Newer managed funds tend to offer greater returns than their older, more established counterparts, according to Professor Lubos Pastor, with Robert F. Stambaugh and Lucian A. Taylor of Wharton. It’s a finding that media outlets have seized on. “Why New Mutual Funds are Better” was the Wall Street Journal’s headline.
But before you’re taken in by the promise of youth, it’s important to note the details. The research suggests that youth has promise, but it also suggests that youth fades quickly in the marketplace, as elsewhere.
According to Pastor, Stambaugh, and Taylor’s research, funds that are three years old or less outperform those that are at least a decade old by 1% per year, on average. Funds aged between three and six years also outperform the oldest funds. A fund’s ability to beat its benchmark tends to deteriorate as the fund gets older, in part because of the continued arrival of new competitors.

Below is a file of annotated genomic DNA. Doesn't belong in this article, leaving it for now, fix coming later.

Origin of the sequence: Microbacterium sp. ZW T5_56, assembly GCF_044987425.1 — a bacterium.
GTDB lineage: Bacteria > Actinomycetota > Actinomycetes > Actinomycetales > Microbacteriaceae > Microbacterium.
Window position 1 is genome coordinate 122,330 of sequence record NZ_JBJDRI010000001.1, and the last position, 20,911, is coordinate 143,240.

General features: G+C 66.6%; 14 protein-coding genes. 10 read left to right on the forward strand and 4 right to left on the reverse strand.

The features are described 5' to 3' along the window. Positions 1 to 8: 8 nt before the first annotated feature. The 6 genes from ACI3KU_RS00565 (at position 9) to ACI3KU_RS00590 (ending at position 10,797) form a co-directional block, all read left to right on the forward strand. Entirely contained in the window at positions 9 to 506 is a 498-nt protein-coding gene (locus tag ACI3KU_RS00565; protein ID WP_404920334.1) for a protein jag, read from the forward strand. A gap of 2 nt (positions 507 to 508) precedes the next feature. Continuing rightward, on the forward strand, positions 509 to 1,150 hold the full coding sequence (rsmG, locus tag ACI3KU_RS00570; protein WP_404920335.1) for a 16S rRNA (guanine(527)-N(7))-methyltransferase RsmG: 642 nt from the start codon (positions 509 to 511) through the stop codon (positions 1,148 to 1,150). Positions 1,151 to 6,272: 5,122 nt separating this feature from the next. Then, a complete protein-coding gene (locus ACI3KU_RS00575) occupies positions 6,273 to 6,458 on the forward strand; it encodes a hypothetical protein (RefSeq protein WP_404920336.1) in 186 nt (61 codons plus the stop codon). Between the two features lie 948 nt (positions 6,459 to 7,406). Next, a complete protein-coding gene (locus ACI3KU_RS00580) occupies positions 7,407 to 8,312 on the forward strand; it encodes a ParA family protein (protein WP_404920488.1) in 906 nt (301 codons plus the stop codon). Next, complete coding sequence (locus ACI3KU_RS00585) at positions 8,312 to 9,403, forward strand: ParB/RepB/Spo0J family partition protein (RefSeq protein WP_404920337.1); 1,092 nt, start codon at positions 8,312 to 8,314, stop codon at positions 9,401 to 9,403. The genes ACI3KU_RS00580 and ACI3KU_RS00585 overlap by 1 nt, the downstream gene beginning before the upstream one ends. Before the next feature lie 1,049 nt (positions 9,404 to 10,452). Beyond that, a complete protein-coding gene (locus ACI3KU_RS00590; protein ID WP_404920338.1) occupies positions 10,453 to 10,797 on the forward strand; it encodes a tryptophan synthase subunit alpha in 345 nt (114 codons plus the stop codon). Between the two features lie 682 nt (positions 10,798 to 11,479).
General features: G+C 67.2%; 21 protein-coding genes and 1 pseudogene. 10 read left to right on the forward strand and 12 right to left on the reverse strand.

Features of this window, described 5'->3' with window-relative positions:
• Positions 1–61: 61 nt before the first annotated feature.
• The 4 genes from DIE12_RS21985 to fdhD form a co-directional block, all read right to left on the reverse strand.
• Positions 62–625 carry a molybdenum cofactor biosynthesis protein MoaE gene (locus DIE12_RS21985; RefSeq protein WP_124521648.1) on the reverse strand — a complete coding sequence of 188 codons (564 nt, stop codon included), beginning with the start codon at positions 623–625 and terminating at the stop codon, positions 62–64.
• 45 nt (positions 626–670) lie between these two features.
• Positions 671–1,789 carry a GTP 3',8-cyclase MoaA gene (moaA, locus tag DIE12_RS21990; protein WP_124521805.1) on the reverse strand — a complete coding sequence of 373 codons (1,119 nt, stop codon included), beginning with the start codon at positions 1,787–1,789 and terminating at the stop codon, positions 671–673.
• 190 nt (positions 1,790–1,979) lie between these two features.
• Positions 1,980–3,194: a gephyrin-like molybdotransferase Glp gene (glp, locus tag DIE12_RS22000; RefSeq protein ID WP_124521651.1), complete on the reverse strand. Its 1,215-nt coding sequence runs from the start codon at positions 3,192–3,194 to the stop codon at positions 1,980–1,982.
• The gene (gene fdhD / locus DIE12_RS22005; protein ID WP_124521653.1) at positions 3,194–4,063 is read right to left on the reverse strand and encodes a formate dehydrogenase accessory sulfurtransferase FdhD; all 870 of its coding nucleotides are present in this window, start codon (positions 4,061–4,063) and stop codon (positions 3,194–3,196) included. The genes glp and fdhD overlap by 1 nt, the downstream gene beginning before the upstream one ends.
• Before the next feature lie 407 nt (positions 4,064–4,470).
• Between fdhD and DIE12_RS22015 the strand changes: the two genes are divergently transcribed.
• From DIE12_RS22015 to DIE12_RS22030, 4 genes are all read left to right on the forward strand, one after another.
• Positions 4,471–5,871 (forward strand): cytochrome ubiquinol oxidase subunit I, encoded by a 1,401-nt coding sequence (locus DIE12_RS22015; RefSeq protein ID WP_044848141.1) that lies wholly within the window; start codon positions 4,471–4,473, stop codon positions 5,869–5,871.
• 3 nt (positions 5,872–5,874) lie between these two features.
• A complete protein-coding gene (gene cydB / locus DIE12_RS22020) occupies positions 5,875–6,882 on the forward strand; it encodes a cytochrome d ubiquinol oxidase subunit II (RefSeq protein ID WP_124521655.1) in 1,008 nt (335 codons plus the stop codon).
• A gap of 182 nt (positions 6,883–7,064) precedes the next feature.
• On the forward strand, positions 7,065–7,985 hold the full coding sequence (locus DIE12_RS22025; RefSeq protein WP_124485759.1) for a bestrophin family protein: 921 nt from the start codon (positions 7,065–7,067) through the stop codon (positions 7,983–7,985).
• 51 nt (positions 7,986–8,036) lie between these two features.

“Learning on the job seems to alleviate the negative impact of growing industry size on performance, but it does not eliminate it,” says Pastor. “Fund managers pick up new skills on the job, but they don’t improve fast enough to compete successfully with the new entrants in the industry.”
Lubos Pastor, Robert F. Stambaugh, and Lucian A. Taylor, “Scale and Skill in Active Management,” NBER working paper, January 2014.